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! EN_01151355_0214 SCI
Isambard Kingdom Brunel (1806-1859), English civil engineer. He was educated first by his father Marc, then later at Caen and Paris. He was apprenticed to the clock maker Breguet, but after completing his apprenticeship in 1822 returned to London. In 1825, Brunel helped his father to construct the first tunnel under the Thames in London, England. In 1830, he won the competition for a design for the Clifton Suspension Bridge in Bristol, England, his first independent work. In 1833, he was appointed engineer of the Great Western Railway (GWR). He designed and built the broad guage GWR railway track between London and southwest England, including many viaducts and tunnels. He later designed huge steam ships capable of crossing the Atlantic, amongst which were the Great Britain, the Great Western, and the Great Eastern.
! EN_01151355_0215 SCI
Michael Faraday (1791-1867), British chemist and physicist. Faraday lacked a formal education and achieved fame through his experimental work. He worked at the Royal Institution, London, rising from laboratory assistant to Humphrey Davy (1813), to Professor of Chemistry (1833). Faraday made several discoveries in chemistry in the 1820s, but his major works were in the areas of magnetism and electricity. Early experiments used electricity to produce motion (1821). Work on electromagnetic induction produced the first transformer (1831) and then the dynamo in the same year. He suggested the concepts of electric and magnetic fields. His lectures at the Royal Institution popularized science amongst the public, through 'evening discourses' for the gentry and the Christmas Lecture series for children, both of which continue to this day.
! EN_01151355_0786 SCI
John Arbuthnot (1667-1735), Scottish physician. Born and educated in Scotland, Arbuthnot went to London in 1691. He became a tutor of a student at the University of Oxford. In 1696, he was awarded a doctorate of medicine from the University of St Andrews. He was elected Fellow of the Royal Society (1704) and awarded a medical degree from the University of Cambridge (1705). He was physician to Queen Anne and Prince George, and was also made a Fellow of the Royal College of Physicians of Edinburgh. Arbuthnot also wrote on mathematics and authored satires and essays. He was a member of the Scriblerus Club.
! EN_01151355_0787 SCI
Bernhard Siegfried Albinus (1697-1770), Dutch anatomist. Albinus was the son of German physician Bernhardus Albinus, and when his father took up a position at Leiden University he began his studies there aged 12. He then studied in Paris, specialising in anatomy and botany. He was then appointed lecturer at Leiden in anatomy and surgery. In 1721, he succeeded his father to the professorships. His anatomy lessons became famous across Europe. His magnum opus was the anatomical atlas 'Tabulae sceleti et musculorum corporis humani' (1747). Albinus was also twice rector of Leiden University (1726-7 and 1738-9).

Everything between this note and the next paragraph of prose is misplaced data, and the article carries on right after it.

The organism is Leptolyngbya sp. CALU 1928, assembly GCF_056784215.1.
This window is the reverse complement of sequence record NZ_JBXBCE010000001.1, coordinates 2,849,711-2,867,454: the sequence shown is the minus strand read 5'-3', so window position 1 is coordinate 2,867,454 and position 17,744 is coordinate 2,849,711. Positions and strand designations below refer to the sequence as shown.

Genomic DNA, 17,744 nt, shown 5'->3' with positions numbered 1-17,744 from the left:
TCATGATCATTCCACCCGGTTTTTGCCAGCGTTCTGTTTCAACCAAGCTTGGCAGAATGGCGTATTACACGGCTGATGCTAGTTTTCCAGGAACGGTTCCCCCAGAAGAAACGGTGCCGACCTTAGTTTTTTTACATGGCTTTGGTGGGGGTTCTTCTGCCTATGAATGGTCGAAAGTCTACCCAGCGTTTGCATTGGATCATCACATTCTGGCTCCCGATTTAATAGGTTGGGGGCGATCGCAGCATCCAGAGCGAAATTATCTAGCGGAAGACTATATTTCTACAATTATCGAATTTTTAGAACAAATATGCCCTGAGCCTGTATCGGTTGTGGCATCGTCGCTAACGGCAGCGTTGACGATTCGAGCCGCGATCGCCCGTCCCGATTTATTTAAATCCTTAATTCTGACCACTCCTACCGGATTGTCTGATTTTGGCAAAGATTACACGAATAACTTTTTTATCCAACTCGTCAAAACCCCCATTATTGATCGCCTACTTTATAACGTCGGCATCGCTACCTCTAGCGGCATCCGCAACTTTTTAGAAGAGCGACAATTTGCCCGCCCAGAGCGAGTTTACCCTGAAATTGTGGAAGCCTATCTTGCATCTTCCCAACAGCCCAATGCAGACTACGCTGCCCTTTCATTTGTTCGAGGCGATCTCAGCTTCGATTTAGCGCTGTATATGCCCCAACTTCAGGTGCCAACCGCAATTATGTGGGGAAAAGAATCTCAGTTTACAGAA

! EN_01151355_0788 SCI
Bernhard Siegfried Albinus (1697-1770), Dutch anatomist. Albinus was the son of German physician Bernhardus Albinus, and when his father took up a position at Leiden University he began his studies there aged 12. He then studied in Paris, specialising in anatomy and botany. He was then appointed lecturer at Leiden in anatomy and surgery. In 1721, he succeeded his father to the professorships. His anatomy lessons became famous across Europe. His magnum opus was the anatomical atlas 'Tabulae sceleti et musculorum corporis humani' (1747). This engraving by William Holl is after Dutch painter Carel Isaak de Moor (1695-1751).
! EN_01151355_0789 SCI
Antoine Louis (1723-1792), French surgeon. Louis was trained by his father, a military surgeon, before moving to Paris and working at the Salpetriere hospital. He was professor of physiology for 40 years from 1750. The French inscription refers to his roles as perpetual (lifetime) secretary of the French Royal Academy of Surgeons (Academie Royale de Chirurgie), as professor, Royal Censor, and consultant surgeon to the King's Armies and to the Montpellier Royal Society of Sciences. He was also inspector of the military hospitals and the national charities. He was a doctor of the Faculty of the University of Paris, and an advocate in the French Parliament.
! EN_01151355_0790 SCI
Jean Senebier (1742-1809), Swiss botanist, at his desk. Senebier was a pastor (leader of a religious congregation). He was born and died in Geneva, Switzerland. He wrote extensively on plant physiology, especially on the influence of light. He built on the work of Malpighi, Hales, Bonnet, Priestley, and Ingenhousz. It was Senebier who discovered the key role of carbon dioxide, and was the first to clearly show that the chemical and physiological activity discovered by others was confined to the green parts of the plant and took place in sunlight. This was the first connected view of plant growth in chemical terms, and was a key advance in understanding photosynthesis.
! EN_01151355_0791 SCI
Edward Jenner (1749-1823), British physician, holding an artwork of a cow. Jenner is famed for developing a vaccine for the often fatal viral infection smallpox. He investigated folk tales about the immunity of cowpox victims to smallpox. In 1796 he used a thorn to inoculate a healthy boy with fluid from a cowpox blister on a dairy maid's finger. Six weeks later he inoculated the boy with smallpox, and the boy did not develop the disease. The immunising process was named vaccination after the cowpox virus (vaccinia), and was made compulsory in Britain in 1853. This lithograph, by de Frey, is after a portrait by French artist Alphonse Leon Noel (1807-1884).
! EN_01151355_0792 SCI
Edward Jenner (1749-1823), British physician. Jenner, who also did work as a naturalist, is famed for developing a vaccine for the often fatal viral infection smallpox. He investigated folk tales about the immunity of cowpox victims to smallpox. In 1796 he used a thorn to inoculate a healthy boy with fluid from a cowpox blister on a dairy maid's finger. Six weeks later he inoculated the boy with smallpox, and the boy did not develop the disease. The immunising process was named vaccination after the cowpox virus (vaccinia), and was made compulsory in Britain in 1853. Jenner was elected Fellow of the Royal Society in 1788 for his work on the cuckoo.